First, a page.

where denotes the gradient, which is calculated as


In detail, the iterative optimization procedure of the proposed MCTL is summarized in Algorithm 1.

Algorithm 1 The Proposed MCTL
Input: , , ,
1. Compute , ,
2.Initialize: ==
3. While not converge do
     3.1 Step1: Fix and , and update by solving
         eigenvalue decomposition problem (9).
     3.2 Step2: Fix , and update using IALM:
          3.2.1. Fix and update by using the singular value
          thresholding (SVT) [53] operator on problem (11).
          3.2.2. Fix and update according to gradient
          descent operator, i.e. Equation (13).
     3.3 Update the multiplier :
     3.4 Update the parameter :
     3.5 Check convergence
end while
Output: and .

V MCTL-S: Simplified Version of MCTL

As illustrated in MCTL, which aims to minimize the distribution discrepancy between the generative target data and the true target data as close as possible, by using the manifold criterion. In this section, considering the generic manifold embedding, for model simplicity, we rewrite a simplified version of MCTL (MCTL-S in short) as illustrated in Fig.3.

V-a Formulation of MCTL-S

With the description of Fig.3 (right), suppose an extreme case of domain generation, that is, the generated target data is strictly the same as the true target data, i.e. ( coincides with ), then MCTL-S is formulated as,


where is the conventional Laplacian matrix. Also, the objective function (15) contains three items such as the MC based LGDM loss, the GGDM loss and LRC regularization. From the MC-S loss term in Equation (15), we observe a generic manifold regularization term with Laplacian matrix. Therefore, the MC loss can be degenerated into a conventional manifold constraint by implying , which shows that MCTL-S model is harsher than MCTL model.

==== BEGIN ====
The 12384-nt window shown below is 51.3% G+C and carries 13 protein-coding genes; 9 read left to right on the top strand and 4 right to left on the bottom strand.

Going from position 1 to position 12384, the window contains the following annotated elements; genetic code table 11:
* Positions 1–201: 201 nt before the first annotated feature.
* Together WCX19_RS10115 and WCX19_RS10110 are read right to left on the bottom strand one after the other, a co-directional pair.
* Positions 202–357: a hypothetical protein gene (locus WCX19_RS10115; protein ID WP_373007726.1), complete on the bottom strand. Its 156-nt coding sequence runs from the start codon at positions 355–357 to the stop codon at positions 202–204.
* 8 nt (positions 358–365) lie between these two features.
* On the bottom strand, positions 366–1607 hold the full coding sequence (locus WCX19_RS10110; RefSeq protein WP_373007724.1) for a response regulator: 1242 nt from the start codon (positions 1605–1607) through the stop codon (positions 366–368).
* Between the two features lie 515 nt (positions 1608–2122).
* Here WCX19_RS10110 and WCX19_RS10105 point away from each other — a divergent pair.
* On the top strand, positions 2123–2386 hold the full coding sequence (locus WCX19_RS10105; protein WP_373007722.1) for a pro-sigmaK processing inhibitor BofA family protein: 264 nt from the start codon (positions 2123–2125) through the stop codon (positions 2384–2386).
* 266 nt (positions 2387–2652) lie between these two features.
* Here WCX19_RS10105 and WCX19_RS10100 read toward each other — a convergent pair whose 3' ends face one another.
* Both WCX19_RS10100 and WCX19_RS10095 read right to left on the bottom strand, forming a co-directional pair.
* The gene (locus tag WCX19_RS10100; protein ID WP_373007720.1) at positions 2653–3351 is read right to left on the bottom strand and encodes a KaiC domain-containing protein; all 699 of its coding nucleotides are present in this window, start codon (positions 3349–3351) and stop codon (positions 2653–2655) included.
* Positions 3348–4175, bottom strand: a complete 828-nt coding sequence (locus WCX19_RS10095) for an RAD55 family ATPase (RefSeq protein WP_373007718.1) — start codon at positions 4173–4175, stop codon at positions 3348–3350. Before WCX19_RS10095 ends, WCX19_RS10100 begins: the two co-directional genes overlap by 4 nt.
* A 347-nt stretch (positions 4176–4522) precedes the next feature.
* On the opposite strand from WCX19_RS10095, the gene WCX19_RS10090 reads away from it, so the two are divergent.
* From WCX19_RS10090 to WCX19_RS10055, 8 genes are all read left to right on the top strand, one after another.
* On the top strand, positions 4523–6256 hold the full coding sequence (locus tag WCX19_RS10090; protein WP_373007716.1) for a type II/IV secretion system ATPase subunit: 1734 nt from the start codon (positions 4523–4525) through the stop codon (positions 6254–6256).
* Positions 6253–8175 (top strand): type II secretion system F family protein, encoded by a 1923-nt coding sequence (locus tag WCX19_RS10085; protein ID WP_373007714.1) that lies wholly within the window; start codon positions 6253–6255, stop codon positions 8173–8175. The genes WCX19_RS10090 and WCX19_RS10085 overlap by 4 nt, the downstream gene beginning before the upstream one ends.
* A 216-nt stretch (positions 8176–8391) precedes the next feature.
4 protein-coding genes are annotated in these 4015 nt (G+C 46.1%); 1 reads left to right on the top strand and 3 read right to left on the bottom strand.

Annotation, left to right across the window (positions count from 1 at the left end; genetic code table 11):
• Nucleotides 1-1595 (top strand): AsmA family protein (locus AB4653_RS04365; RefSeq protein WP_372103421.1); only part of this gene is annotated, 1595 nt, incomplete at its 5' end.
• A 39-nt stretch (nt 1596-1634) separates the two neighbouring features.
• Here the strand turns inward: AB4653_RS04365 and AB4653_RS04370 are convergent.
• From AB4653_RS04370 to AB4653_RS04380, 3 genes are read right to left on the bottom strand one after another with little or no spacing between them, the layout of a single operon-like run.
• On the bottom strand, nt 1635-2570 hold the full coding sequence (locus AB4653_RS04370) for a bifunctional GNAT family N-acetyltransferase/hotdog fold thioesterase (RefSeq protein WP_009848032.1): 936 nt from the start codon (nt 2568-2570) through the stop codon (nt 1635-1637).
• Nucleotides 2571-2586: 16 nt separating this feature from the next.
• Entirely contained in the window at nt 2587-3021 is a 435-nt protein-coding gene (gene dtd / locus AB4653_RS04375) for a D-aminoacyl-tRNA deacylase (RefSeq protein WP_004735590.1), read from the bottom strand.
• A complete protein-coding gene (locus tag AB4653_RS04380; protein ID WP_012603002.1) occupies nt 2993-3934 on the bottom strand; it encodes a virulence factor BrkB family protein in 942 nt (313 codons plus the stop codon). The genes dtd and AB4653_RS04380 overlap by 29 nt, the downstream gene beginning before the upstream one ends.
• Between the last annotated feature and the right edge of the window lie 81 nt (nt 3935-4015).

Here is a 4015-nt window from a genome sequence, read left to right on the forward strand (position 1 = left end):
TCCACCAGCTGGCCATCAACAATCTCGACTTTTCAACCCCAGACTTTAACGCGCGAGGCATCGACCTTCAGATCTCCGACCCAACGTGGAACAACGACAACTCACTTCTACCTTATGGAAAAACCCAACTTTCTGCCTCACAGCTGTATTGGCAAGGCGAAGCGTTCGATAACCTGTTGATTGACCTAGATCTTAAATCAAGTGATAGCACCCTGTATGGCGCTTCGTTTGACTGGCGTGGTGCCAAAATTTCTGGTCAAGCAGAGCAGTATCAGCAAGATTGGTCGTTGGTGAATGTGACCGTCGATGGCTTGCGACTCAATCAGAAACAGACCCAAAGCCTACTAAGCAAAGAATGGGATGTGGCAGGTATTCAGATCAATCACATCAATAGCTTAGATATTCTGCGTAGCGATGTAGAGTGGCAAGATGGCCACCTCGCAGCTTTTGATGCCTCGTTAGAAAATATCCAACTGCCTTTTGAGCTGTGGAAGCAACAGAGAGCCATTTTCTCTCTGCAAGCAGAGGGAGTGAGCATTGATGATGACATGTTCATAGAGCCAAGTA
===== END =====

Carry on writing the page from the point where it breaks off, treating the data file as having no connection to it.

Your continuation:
The following experimental results in Table VIII and IX also prove that both the harsh MCTL-S model and the MCTL can achieve good performance. This demonstrates that manifold criterion based intermediate domain generation is a very effective scheme for transfer learning.

Fig. 3: Difference between MCTL (left) and MCTL-S (right). In MCTL, there is error between the true target domain and the generative target domain . In MCTL-S, the is supposed to be coincided with the true target domain .

V-B Optimization of MCTL-S

MCTL-S has a similar mechanism with MCTL, therefore, the MCTL-S optimization is almost the same as MCTL. With two updating steps for and , the optimization procedure of the MCTL-S method is illustrated as follows.

Update . In the MCTL-S model, by frozen and , the derivative of the objective function (15) w.r.t. is set as zero, there is